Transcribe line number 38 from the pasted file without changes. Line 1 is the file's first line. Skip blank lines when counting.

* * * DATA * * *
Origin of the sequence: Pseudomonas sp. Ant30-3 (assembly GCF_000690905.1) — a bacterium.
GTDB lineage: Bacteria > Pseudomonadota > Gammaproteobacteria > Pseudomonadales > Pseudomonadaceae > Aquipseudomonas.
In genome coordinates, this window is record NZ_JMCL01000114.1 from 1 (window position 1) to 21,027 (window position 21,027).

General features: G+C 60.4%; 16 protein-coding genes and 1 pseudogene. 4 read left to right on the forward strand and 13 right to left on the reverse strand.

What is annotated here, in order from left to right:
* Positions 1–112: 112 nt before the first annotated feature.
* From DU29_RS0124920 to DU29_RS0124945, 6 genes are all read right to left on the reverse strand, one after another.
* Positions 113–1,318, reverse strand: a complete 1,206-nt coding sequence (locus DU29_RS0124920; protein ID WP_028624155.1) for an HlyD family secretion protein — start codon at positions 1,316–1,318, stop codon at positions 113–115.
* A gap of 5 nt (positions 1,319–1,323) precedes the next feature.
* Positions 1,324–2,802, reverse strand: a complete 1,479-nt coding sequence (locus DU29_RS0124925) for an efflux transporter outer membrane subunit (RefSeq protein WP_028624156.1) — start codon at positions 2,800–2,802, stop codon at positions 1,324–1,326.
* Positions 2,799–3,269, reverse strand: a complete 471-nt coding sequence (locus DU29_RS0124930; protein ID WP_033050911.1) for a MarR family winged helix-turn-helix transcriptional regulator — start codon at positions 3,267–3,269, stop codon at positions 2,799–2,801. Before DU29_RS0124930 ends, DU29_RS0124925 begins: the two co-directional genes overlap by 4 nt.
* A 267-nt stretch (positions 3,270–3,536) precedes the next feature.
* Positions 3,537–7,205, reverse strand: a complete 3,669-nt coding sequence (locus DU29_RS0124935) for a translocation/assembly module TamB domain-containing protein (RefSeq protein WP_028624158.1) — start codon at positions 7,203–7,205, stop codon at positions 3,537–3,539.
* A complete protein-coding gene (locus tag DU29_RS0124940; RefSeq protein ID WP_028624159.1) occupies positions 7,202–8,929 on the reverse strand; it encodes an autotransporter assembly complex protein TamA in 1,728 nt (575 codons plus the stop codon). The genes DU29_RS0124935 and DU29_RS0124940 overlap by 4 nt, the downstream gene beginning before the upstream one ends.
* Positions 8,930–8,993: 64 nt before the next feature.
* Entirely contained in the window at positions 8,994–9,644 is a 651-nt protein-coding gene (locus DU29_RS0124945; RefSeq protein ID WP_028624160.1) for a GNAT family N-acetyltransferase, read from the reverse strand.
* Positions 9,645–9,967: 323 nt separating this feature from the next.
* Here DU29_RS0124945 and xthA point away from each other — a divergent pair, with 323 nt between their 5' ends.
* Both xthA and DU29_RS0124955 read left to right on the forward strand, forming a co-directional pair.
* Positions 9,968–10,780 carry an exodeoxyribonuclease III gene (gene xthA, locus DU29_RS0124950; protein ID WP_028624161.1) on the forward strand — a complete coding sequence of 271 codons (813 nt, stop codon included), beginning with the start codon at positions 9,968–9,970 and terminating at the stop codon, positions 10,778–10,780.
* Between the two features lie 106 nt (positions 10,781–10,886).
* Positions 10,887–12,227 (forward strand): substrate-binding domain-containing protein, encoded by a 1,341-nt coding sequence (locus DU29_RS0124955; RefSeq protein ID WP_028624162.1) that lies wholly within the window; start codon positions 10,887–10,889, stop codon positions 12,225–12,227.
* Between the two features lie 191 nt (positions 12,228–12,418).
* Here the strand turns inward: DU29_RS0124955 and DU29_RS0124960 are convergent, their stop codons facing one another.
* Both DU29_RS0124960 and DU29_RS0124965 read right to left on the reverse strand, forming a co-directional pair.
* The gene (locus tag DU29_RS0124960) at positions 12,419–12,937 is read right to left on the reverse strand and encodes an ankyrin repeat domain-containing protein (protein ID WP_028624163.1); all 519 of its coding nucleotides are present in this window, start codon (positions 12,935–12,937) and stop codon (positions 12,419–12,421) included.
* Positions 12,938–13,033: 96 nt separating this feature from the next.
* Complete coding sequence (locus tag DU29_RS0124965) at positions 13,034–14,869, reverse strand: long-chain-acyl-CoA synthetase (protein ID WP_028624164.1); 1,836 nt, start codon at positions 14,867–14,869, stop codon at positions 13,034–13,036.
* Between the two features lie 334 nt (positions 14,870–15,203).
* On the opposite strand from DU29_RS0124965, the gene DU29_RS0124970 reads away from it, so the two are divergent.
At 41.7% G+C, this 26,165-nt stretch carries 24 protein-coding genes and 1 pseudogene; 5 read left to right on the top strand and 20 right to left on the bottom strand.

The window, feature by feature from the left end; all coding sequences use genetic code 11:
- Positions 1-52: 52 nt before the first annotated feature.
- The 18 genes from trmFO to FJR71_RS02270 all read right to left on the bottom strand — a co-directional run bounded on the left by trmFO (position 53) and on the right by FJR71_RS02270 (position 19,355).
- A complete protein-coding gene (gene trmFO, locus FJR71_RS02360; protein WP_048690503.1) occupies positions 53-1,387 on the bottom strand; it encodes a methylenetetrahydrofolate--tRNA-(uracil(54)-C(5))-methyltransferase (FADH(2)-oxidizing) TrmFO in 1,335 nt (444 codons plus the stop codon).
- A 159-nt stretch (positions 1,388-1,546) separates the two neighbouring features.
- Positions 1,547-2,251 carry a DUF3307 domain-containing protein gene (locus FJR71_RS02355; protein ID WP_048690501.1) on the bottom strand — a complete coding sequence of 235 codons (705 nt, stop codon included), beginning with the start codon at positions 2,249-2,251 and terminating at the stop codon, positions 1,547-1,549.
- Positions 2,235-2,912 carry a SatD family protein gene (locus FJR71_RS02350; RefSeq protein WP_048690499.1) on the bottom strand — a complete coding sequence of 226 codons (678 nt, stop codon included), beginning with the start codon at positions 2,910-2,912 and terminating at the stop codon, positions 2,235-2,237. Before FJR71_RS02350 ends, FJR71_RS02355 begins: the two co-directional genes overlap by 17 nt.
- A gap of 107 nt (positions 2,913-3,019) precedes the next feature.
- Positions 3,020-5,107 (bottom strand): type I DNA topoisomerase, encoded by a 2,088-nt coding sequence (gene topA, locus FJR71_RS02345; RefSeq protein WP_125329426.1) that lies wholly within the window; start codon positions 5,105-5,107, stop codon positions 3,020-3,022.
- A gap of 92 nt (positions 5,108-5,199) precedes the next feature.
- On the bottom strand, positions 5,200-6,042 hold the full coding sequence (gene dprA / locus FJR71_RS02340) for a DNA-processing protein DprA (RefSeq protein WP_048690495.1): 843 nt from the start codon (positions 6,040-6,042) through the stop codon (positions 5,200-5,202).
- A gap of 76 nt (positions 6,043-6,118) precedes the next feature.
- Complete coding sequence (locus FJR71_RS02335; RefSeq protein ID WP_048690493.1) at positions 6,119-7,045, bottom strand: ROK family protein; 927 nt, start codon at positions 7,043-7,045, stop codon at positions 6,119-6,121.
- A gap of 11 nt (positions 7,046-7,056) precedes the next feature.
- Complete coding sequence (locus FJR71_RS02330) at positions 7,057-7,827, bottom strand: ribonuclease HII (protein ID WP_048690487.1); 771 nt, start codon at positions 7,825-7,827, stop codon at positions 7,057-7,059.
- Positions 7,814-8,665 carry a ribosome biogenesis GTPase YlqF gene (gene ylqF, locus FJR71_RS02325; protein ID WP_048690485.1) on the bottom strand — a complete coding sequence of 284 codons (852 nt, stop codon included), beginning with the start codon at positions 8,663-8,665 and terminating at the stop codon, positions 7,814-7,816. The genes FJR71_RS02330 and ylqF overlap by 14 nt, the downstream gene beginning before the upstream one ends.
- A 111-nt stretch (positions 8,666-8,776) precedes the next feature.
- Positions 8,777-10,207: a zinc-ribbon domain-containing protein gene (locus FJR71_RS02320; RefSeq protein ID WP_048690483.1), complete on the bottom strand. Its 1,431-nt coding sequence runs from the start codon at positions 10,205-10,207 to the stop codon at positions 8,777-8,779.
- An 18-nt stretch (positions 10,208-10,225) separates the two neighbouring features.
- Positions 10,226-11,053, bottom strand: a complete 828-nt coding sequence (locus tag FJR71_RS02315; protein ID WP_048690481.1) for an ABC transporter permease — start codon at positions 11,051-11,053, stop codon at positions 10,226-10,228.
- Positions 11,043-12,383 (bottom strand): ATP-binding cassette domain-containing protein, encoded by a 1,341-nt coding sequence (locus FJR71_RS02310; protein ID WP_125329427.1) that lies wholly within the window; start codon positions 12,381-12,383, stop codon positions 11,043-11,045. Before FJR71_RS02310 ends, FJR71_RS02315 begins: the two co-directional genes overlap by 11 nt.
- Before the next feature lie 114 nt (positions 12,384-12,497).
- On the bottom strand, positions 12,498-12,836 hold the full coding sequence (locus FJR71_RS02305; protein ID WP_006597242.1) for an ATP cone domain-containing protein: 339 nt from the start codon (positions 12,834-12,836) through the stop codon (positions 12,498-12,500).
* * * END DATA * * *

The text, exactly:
- Positions 2,235-2,912 carry a SatD family protein gene (locus FJR71_RS02350; RefSeq protein WP_048690499.1) on the bottom strand — a complete coding sequence of 226 codons (678 nt, stop codon included), beginning with the start codon at positions 2,910-2,912 and terminating at the stop codon, positions 2,235-2,237. Before FJR71_RS02350 ends, FJR71_RS02355 begins: the two co-directional genes overlap by 17 nt.